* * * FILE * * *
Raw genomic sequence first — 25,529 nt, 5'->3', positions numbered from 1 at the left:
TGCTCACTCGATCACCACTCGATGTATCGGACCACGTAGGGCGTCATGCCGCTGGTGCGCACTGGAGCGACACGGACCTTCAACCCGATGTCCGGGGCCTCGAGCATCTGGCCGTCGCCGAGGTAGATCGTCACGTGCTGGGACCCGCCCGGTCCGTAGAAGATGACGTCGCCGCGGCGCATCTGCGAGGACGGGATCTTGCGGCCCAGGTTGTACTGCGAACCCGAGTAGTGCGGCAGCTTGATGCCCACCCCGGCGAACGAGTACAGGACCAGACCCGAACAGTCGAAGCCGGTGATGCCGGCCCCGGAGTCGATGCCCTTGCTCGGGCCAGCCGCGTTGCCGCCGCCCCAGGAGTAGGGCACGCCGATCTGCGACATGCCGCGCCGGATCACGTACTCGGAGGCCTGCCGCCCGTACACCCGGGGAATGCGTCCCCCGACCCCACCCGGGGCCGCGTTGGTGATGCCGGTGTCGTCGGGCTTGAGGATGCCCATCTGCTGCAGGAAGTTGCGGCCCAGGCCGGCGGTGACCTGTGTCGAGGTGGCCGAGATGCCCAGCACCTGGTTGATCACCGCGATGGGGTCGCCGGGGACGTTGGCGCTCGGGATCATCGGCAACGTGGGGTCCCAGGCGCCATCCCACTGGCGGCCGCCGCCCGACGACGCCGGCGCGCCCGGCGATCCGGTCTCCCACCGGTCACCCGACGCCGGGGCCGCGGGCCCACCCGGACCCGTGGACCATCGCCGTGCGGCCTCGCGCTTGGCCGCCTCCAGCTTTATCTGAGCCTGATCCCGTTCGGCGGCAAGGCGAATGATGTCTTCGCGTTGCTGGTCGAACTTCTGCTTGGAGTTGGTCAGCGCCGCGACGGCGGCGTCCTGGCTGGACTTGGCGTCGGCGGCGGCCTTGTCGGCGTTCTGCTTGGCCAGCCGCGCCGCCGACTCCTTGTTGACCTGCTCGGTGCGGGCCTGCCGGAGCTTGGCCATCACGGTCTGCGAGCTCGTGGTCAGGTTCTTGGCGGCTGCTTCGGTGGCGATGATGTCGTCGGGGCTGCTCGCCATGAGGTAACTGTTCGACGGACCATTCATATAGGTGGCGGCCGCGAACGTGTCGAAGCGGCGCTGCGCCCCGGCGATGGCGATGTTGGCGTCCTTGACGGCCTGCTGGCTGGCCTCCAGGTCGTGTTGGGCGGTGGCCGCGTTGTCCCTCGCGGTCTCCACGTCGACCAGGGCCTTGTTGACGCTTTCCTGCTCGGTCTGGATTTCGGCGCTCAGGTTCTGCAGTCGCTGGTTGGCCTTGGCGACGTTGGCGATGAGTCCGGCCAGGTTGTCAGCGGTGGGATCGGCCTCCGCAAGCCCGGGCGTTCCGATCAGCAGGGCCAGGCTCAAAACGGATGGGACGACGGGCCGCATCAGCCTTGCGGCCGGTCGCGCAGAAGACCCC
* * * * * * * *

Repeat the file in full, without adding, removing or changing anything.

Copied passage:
Raw genomic sequence first — 25,529 nt, 5'->3', positions numbered from 1 at the left:
TGCTCACTCGATCACCACTCGATGTATCGGACCACGTAGGGCGTCATGCCGCTGGTGCGCACTGGAGCGACACGGACCTTCAACCCGATGTCCGGGGCCTCGAGCATCTGGCCGTCGCCGAGGTAGATCGTCACGTGCTGGGACCCGCCCGGTCCGTAGAAGATGACGTCGCCGCGGCGCATCTGCGAGGACGGGATCTTGCGGCCCAGGTTGTACTGCGAACCCGAGTAGTGCGGCAGCTTGATGCCCACCCCGGCGAACGAGTACAGGACCAGACCCGAACAGTCGAAGCCGGTGATGCCGGCCCCGGAGTCGATGCCCTTGCTCGGGCCAGCCGCGTTGCCGCCGCCCCAGGAGTAGGGCACGCCGATCTGCGACATGCCGCGCCGGATCACGTACTCGGAGGCCTGCCGCCCGTACACCCGGGGAATGCGTCCCCCGACCCCACCCGGGGCCGCGTTGGTGATGCCGGTGTCGTCGGGCTTGAGGATGCCCATCTGCTGCAGGAAGTTGCGGCCCAGGCCGGCGGTGACCTGTGTCGAGGTGGCCGAGATGCCCAGCACCTGGTTGATCACCGCGATGGGGTCGCCGGGGACGTTGGCGCTCGGGATCATCGGCAACGTGGGGTCCCAGGCGCCATCCCACTGGCGGCCGCCGCCCGACGACGCCGGCGCGCCCGGCGATCCGGTCTCCCACCGGTCACCCGACGCCGGGGCCGCGGGCCCACCCGGACCCGTGGACCATCGCCGTGCGGCCTCGCGCTTGGCCGCCTCCAGCTTTATCTGAGCCTGATCCCGTTCGGCGGCAAGGCGAATGATGTCTTCGCGTTGCTGGTCGAACTTCTGCTTGGAGTTGGTCAGCGCCGCGACGGCGGCGTCCTGGCTGGACTTGGCGTCGGCGGCGGCCTTGTCGGCGTTCTGCTTGGCCAGCCGCGCCGCCGACTCCTTGTTGACCTGCTCGGTGCGGGCCTGCCGGAGCTTGGCCATCACGGTCTGCGAGCTCGTGGTCAGGTTCTTGGCGGCTGCTTCGGTGGCGATGATGTCGTCGGGGCTGCTCGCCATGAGGTAACTGTTCGACGGACCATTCATATAGGTGGCGGCCGCGAACGTGTCGAAGCGGCGCTGCGCCCCGGCGATGGCGATGTTGGCGTCCTTGACGGCCTGCTGGCTGGCCTCCAGGTCGTGTTGGGCGGTGGCCGCGTTGTCCCTCGCGGTCTCCACGTCGACCAGGGCCTTGTTGACGCTTTCCTGCTCGGTCTGGATTTCGGCGCTCAGGTTCTGCAGTCGCTGGTTGGCCTTGGCGACGTTGGCGATGAGTCCGGCCAGGTTGTCAGCGGTGGGATCGGCCTCCGCAAGCCCGGGCGTTCCGATCAGCAGGGCCAGGCTCAAAACGGATGGGACGACGGGCCGCATCAGCCTTGCGGCCGGTCGCGCAGAAGACCCC